It's clear everyday that the left and the right are in a marriage. Fox News' Bill O'Reilly talked obsessively about MSNBC's Keith Olbermann, and Olbermann talked obsessively about O'Reilly; they were locked in a marriage. And for all that the liberals want to mock Glenn Beck, he is talking about American history and political theory that the left neglects...Even MSNBC is "leaning forward." But I'd like to see it lean backward, which is what the word reflection means. What, for instance, is in the shadow of these fixed ideals? One thing that's being ignored is history. In a certain way, the liberal world has been lax about standing for true American history.Sadly, I am reaching an age at which one is just delighted to learn that a man you admire is still kicking it, but he is the same provocative guy now that he was in his late 60's when I first met him. The link came shortly after I scanned a controversial book about the growing number of rich progressives who intend to channel their fortunes into the betterment of society. The book touches upon some of the same themes that Hillman raises. Prominent in these themes an implicit comparison made between a social reformer and a soldier: The progressive reformer who disrespects money is like a Marine who disrespects the rifle. Both of these warriors are condemned to failing to achieve their missions. The lesson here seems to be pretty straightforward: Forget the academic fashionistas who educate our kids to despise their middle-class roots. Unless our most altruistic young people learn how to arm themselves with the financial means to affect the balance of power, we're not going to get a better world.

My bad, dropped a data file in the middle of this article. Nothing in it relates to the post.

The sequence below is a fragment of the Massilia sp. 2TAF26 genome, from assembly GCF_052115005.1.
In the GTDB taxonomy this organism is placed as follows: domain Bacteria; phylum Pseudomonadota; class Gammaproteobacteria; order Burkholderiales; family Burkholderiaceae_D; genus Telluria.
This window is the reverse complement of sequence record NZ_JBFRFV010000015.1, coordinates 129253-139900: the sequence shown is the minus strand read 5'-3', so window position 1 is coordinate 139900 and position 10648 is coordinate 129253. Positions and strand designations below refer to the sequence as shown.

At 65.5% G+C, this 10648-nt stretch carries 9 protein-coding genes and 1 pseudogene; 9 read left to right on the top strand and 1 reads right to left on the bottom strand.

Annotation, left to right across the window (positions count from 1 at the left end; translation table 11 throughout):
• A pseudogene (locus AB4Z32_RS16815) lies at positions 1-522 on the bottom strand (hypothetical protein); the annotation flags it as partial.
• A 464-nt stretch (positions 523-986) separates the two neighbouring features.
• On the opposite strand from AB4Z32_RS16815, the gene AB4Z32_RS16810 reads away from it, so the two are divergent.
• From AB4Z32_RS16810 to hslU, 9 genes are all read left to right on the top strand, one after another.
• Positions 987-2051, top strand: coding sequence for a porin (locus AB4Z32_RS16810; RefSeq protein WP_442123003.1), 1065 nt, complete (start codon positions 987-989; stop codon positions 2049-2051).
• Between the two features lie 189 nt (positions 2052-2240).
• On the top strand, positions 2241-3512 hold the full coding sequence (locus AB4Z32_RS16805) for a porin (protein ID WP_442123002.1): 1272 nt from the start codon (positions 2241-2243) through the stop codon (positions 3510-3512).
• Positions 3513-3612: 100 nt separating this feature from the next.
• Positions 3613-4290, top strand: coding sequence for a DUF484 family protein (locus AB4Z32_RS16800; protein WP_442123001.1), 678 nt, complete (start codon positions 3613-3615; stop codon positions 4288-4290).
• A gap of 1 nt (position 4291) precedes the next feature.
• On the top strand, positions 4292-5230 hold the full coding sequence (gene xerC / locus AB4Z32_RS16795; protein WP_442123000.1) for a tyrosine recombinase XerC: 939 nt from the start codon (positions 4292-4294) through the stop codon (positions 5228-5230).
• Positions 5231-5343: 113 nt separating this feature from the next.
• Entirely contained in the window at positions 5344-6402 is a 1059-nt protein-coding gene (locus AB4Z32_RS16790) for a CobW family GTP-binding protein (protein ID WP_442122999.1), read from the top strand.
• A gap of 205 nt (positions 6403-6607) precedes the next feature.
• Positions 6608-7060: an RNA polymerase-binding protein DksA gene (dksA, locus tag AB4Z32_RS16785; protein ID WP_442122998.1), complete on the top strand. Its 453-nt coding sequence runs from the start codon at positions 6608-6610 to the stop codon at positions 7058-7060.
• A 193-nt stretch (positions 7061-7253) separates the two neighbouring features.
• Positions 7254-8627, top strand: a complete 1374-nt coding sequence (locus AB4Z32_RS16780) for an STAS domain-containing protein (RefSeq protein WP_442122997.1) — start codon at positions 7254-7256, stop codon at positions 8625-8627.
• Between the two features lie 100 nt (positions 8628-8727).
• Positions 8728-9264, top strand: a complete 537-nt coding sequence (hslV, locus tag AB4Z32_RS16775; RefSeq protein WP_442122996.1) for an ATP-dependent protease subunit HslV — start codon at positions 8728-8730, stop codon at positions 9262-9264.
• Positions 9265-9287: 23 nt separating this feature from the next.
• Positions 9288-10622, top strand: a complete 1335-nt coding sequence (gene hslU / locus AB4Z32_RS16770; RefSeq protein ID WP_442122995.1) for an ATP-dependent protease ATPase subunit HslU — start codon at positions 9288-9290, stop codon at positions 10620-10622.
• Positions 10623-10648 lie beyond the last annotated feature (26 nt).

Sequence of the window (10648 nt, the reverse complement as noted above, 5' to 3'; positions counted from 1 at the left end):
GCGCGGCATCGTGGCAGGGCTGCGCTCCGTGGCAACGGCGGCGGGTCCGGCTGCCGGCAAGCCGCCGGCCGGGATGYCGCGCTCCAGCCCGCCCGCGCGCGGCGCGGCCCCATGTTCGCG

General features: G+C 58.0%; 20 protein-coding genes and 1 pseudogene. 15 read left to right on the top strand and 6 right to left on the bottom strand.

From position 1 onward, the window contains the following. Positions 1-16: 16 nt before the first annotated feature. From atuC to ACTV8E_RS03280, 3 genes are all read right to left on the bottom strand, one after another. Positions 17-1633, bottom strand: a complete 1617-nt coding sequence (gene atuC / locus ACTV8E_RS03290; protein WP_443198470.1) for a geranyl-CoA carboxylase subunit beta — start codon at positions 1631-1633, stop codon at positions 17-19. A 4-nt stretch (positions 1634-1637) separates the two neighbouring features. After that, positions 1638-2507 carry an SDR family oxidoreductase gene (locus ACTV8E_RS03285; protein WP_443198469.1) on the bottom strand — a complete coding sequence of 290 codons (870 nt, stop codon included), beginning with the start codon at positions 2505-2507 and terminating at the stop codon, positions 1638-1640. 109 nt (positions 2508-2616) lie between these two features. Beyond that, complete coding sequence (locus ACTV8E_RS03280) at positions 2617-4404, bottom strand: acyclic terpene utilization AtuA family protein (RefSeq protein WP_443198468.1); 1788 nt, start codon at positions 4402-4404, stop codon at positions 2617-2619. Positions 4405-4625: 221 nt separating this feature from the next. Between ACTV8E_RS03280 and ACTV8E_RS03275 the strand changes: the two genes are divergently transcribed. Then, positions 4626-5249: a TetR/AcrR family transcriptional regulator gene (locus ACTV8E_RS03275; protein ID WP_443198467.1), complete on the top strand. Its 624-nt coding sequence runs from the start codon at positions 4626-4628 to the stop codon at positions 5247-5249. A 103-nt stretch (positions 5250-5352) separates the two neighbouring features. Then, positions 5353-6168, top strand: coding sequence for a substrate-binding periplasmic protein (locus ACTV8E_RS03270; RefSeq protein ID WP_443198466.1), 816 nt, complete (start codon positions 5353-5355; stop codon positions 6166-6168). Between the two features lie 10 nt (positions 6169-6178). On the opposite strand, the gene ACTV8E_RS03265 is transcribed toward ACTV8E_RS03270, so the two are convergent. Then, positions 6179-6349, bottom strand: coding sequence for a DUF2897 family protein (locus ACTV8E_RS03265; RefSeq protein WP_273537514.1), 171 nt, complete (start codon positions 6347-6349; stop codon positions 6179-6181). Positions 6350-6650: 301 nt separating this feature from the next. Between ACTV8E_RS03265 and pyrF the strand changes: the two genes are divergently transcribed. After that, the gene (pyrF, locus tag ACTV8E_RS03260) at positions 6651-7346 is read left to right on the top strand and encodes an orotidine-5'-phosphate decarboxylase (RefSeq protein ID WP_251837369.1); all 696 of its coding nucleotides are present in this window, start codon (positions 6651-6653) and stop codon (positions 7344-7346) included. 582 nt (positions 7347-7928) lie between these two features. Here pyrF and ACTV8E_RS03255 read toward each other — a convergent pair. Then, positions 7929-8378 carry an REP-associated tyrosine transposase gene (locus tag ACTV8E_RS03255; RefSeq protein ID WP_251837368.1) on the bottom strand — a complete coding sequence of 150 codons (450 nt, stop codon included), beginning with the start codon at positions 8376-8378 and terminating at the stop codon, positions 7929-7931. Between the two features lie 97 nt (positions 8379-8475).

Feb 10, 2011
Feb 7, 2011
Back in November, when Daniel M. Snyder, the owner of the Washington Redskins, was pilloried at length in a piece in the Washington City Paper, a local weekly, he had a number of options: He could have ignored the article, contacted the newspaper and asked for equal time or corrections, or he could have used his bully pulpit as the owner of both a pro sports team and a number of local radio stations to respond.
Mr. Snyder chose none of the above, instead commissioning David P. Donovan, the general counsel of the Redskins, to write a letter to the owners of the newspaper that included the following paragraph:
“Mr. Snyder has more than sufficient means to protect his reputation and defend himself and his wife against your paper’s concerted attempt at character assassination. We presume that defending such litigation would not be a rational strategy for an investment fund such as yours. Indeed, the cost of the litigation would presumably quickly outstrip the asset value of the Washington City Paper.”...The article was an instant cult classic among long-suffering Redskins fans...
Neither Mr. Snyder nor his executives ever got in touch with the newspaper or its editors, preferring to try to exercise leverage on the hedge fund that owned it...